• Corpus ID: 6423374

Spaciousness and Envelopment in Musical Acoustics

@article{Griesinger1996SpaciousnessAE,
  title={Spaciousness and Envelopment in Musical Acoustics},
  author={David H. Griesinger},
  journal={Journal of The Audio Engineering Society},
  year={1996}
}
  • D. Griesinger
  • Published 1 November 1996
  • Physics
  • Journal of The Audio Engineering Society
Conventional wisdom holds that spaciousness and envelopment are caused by lateral sound energy in rooms, and that it is the early arriving lateral energy which is most responsible. However small rooms often have many early lateral reflections, but by common definition small rooms are not spacious. This paper (briefly) describes a series of experiments into the perception of spaciousness and envelopment. The perceptions are found to be related most commonly to the lateral (diffuse) energy in… 

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References

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Spaciousness is known to be a key subjective parameter in determining the acoustical quality of a concert hall. Spaciousness is described as the sense of being enveloped by the sound, or as an

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Spaciousness is said to include the sense that the sound in a concert hall is enveloping, that the apparent source width is increased, and the general feeling of being in a room or space. Strong

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It is a common belief among room acousticians that reverberation later than 80ms after the direct sound does not contribute to auditory spaciousness. However there is no definitive proof for this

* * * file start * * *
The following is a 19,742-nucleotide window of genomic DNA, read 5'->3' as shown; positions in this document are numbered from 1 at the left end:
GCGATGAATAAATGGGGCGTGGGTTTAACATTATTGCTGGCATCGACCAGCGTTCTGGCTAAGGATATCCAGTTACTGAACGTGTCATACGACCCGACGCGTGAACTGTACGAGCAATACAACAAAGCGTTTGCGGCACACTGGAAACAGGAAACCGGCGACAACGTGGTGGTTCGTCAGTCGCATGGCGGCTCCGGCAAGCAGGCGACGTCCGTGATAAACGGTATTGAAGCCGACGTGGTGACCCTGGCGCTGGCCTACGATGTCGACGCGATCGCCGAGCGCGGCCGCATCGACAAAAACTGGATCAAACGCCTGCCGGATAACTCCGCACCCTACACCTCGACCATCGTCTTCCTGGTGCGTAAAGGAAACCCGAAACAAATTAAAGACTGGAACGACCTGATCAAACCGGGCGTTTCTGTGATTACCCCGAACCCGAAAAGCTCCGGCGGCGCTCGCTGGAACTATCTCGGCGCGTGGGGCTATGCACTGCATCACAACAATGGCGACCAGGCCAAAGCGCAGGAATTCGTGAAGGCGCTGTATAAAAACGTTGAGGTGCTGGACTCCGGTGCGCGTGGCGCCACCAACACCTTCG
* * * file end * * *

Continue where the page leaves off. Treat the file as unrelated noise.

Objective measures of listener envelopment

This paper reports the results of subjective studies to determine objective predictors of perceived listener envelopment in concert halls. Subjects, seated in an anechoic room, were exposed to

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This paper proposes a set of measures of musical acoustics derived from a study of binaural hearing and speech perception. The measures are tested on analyzing data from unoccupied and occupied

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The modern age of concert hall acoustics began with the development of the reverberation equation by Wallace C. Sabine in 1895. Between then and 1950, little was added to the literature that assured

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We describe a subjective preference evaluation of European concert halls and attempt to correlate the subjective data with objective (geometric and acoustic) parameters of the halls. For the

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It is vital to know the loudness of reverberation in rooms, but this is poorly predicted by current theory and measures. We present the results of a continuing series of experiments on the loudness

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